Geographic Minerals



Benstonite is a mineral with formula Ba6Ca6Mg(CO3)13. Discovered in 1954, the mineral was described in 1961 and named after Orlando J. Benston (1901–1966). It is not radioactive.

Benstonite is translucent and white, pale yellow, or pale yellow-brown in color. The mineral occurs as cleavable masses; cleavage fragments are nearly perfectly rhombohedral in shape. Cleavage faces are up to 1 cm (0.39 in) across and slightly curved. On large specimens, the faces exhibit a mosaic structure similar to that in some specimens of dolomite and siderite. Benstonite fluoresces red or yellow under x-rays and longwave and shortwave ultraviolet. The mineral also exhibits strong red phosphorescence.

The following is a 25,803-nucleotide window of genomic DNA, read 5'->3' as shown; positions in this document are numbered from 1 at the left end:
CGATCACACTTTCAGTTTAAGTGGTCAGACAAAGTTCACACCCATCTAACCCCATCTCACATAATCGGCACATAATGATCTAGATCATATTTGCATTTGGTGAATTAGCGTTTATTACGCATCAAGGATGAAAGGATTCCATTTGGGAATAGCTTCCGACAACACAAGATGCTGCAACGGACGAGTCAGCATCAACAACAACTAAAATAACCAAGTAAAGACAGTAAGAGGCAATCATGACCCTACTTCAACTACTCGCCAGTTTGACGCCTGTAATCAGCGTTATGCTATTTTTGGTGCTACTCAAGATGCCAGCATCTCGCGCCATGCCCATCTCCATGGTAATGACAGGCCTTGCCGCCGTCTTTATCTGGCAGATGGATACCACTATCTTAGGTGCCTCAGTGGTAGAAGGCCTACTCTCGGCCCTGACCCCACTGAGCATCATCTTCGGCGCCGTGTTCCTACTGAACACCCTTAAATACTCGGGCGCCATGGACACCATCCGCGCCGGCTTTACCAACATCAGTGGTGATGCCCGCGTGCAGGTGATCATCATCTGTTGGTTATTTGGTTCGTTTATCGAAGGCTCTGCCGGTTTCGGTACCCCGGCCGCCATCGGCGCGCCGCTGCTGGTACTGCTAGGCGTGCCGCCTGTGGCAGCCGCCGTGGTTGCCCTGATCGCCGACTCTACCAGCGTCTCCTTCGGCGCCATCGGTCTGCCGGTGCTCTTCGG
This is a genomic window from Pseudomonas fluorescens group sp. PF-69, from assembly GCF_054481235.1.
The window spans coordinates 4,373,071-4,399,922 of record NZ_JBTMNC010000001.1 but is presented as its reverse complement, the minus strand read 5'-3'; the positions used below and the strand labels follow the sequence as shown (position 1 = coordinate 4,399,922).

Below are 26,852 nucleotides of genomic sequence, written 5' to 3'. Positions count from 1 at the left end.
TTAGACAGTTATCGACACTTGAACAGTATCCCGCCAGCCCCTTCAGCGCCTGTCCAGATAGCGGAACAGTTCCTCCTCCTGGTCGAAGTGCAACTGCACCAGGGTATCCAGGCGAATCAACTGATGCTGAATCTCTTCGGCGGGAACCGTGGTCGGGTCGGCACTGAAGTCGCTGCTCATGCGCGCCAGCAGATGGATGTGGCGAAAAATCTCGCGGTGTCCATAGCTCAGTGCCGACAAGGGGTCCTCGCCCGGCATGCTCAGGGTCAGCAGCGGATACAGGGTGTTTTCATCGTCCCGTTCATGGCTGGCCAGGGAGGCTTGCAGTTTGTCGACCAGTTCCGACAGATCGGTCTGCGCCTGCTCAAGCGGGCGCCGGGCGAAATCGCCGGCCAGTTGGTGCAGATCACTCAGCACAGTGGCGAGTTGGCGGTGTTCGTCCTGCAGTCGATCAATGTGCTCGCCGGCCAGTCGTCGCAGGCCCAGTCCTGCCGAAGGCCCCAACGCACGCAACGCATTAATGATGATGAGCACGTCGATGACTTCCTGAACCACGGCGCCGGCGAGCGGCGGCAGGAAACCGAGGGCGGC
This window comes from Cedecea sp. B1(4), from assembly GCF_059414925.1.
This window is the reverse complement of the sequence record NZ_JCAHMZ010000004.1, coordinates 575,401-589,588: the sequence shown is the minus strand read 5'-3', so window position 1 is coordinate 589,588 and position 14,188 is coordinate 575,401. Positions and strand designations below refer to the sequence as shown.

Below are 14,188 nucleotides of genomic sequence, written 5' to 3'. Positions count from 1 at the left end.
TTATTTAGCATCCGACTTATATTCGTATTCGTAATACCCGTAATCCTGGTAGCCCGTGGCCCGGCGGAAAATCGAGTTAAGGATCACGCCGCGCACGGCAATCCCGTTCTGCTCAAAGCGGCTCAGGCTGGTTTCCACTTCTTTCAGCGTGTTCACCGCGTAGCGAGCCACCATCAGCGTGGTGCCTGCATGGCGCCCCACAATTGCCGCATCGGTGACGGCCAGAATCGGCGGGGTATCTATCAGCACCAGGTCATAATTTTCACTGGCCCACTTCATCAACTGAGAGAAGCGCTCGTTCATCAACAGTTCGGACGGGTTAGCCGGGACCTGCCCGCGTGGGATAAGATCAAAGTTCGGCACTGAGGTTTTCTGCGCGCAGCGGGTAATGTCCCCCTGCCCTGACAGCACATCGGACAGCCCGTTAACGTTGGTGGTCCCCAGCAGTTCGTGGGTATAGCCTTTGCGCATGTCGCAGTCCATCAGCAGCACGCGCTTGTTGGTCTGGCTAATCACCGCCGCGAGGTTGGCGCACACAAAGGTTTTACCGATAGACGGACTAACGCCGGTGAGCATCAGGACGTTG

General Information

  • Category: Carbonate minerals
  • Formula: Ba6Ca6Mg(CO3)13
  • Crystal system: Trigonal
  • Crystal class: Rhombohedral; H-M group: (3).


  • Color: Snow-white, ivory, very pale yellow, pale yellowish brown
  • Cleavage: Good on {3142}
  • Mohs scale hardness: 3–4
  • Luster: Vitreous
  • Streak: White
  • Diaphaneity: Translucent

Description and occurrence

Benstonite is known to occur in Canada, China, India, Italy, Namibia, Russia, Sweden, and the United States. It occurs in association with alstonite, barite, barytocalcite, calcite, daqingshanite, fluorite, huntite, monazite, phlogopite, pyrite, sphalerite, strontianite, and quartz.

Association: Barite, calcite, quartz (Magnet Cove, Arkansas, USA); calcite, alstonite, fluorite, sphalerite (Cave-in-Rock, Illinois, USA); huntite, barytocalcite, strontianite, pyrite, phlogopite, monazite, daqingshanite (Bayan Obo deposit, China).


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